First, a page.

THE hustle and bustle returned to Mong Kok (旺角 ) on Wednesday as traffic flowed and shops did brisk business, after all six lanes of the occupied section of Nathan Road (彌敦道) were reopened.
But tensions lingered overnight as more than 1,000 people flooded back into Mong Kok in the hours following the clearance.
Activists scuffled with police as they tried to return to the area, especially in Sai Yeung Choi Street (西洋菜街).
At around 8.30pm, activists pushed against police lines and officers struggled to keep them off the road, raising the red flag at one point.
Shops were forced to close their doors as several activists were pushed and pinned to the ground by police, with some arrested and taken away.
Many were seen injured on the floor as police used batons to force them off the road.
A man with blood streaming from his head accused police of beating him with a baton.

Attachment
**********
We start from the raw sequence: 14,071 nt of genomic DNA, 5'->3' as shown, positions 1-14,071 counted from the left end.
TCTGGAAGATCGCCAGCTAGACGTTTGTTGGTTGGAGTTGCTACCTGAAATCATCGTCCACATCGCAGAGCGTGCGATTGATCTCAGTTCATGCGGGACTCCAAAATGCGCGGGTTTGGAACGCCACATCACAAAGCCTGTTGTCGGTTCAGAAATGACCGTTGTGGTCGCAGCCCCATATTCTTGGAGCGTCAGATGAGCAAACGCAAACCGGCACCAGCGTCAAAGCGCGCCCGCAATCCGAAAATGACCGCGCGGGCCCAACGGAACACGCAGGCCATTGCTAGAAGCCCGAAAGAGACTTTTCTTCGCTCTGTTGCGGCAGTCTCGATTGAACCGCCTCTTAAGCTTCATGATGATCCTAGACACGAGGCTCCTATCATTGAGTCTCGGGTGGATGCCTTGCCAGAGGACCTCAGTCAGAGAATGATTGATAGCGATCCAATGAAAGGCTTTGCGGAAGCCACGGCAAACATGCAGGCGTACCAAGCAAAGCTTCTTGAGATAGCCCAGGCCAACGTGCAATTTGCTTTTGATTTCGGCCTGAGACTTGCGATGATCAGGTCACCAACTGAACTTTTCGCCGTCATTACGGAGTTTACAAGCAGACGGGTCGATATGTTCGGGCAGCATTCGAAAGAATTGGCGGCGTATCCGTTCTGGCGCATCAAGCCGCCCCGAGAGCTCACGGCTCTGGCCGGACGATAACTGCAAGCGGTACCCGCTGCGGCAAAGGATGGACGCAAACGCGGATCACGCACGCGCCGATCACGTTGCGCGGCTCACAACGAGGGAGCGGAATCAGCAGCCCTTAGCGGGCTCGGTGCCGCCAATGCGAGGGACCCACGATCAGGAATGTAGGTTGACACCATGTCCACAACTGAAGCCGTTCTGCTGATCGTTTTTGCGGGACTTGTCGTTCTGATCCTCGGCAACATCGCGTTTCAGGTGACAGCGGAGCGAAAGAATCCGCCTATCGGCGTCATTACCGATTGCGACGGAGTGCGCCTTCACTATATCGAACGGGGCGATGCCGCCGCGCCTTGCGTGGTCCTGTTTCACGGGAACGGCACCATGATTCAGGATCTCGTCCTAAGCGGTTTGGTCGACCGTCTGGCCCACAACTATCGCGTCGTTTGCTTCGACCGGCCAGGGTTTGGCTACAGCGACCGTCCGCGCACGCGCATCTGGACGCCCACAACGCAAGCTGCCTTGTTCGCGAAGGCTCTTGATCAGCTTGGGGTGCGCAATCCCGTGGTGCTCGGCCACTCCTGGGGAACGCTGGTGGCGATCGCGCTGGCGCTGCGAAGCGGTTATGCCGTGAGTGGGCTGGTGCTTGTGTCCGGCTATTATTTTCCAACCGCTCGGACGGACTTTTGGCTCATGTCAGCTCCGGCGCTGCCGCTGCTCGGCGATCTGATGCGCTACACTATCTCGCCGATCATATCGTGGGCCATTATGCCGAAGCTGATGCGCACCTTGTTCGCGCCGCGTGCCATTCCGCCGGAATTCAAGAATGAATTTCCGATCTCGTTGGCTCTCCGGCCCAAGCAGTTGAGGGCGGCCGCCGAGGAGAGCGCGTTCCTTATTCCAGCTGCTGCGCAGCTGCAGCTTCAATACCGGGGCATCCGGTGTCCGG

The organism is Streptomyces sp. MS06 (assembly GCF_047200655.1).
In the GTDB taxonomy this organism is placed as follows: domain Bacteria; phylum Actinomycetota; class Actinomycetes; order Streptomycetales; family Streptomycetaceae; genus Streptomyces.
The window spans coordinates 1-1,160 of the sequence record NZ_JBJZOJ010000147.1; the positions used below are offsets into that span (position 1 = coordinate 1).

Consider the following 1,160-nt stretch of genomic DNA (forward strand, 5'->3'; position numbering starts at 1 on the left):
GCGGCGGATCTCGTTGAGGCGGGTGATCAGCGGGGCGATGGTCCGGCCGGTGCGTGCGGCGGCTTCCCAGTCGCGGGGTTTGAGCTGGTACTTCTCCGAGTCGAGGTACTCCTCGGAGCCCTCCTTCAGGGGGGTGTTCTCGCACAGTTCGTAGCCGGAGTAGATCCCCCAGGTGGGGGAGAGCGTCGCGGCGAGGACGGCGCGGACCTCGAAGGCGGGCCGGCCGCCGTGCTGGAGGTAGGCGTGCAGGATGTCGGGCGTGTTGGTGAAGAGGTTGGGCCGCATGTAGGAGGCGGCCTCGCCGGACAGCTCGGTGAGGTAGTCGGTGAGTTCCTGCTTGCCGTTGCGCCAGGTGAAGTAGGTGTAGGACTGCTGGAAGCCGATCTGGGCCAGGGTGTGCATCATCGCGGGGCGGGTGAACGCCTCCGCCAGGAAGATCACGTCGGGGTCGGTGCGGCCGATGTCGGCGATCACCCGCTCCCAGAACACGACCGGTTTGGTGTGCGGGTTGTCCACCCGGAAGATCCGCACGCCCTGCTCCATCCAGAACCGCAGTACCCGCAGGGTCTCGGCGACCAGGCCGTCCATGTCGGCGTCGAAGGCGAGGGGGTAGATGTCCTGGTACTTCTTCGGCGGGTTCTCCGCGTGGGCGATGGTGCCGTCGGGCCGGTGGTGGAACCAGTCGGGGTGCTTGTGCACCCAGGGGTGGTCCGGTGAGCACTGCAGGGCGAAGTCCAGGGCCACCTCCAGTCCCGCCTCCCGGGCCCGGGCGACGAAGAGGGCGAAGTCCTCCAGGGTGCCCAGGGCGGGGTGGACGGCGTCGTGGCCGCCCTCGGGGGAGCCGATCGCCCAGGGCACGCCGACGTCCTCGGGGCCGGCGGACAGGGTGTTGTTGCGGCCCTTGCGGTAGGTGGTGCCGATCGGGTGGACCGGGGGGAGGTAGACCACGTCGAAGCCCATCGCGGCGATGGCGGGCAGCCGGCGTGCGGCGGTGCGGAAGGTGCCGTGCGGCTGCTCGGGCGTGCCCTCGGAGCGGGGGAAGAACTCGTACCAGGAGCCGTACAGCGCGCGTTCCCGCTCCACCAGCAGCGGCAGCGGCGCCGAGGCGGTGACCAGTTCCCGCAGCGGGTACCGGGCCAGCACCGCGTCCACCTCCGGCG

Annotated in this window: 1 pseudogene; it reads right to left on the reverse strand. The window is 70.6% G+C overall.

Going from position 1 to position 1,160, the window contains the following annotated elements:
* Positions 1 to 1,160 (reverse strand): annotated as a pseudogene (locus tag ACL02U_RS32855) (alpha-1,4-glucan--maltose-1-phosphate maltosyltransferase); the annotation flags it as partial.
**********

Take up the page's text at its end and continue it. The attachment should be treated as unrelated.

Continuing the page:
For a brief time the southbound lanes of Nathan Road were closed to traffic but were reopened later.
Many of the activists in Mong Kok last night insisted they were only following Chief Executive (行政長官) Leung Chun-ying’s (梁振英) call for people to go shopping in the district to support businesses and workers.
“Follow the chief executive’s call!” they chanted.
Immediately after Nathan Road was reopened, jewellery shops began dangling discounts to attract shoppers.
Citizens, tourists and office workers strolled along the road last night. Queues of bus passengers also appeared for the first time in 59 days.
A shopkeeper at a pharmacy, surnamed Cheung, said he supported the reopening of the road as business had dropped 30 percent.
Travel Industry Council (旅遊業議會) executive director Joseph Tung Yao-chung (董耀中) said the occupation movement had reduced tourists’ motivation to visit Mong Kok, affecting shop revenues.
He hopes the clearance will improve the situation.
The reopening of the road was also welcomed by the Chinese Manufacturers’ Association of Hong Kong (香港中華廠商聯合會 ) and the Federation of Hong Kong Industries (香港工業總會).
(The Standard, Hilary Wong, Kenneth Lau, Kevin Cheng, 27 November, 2014)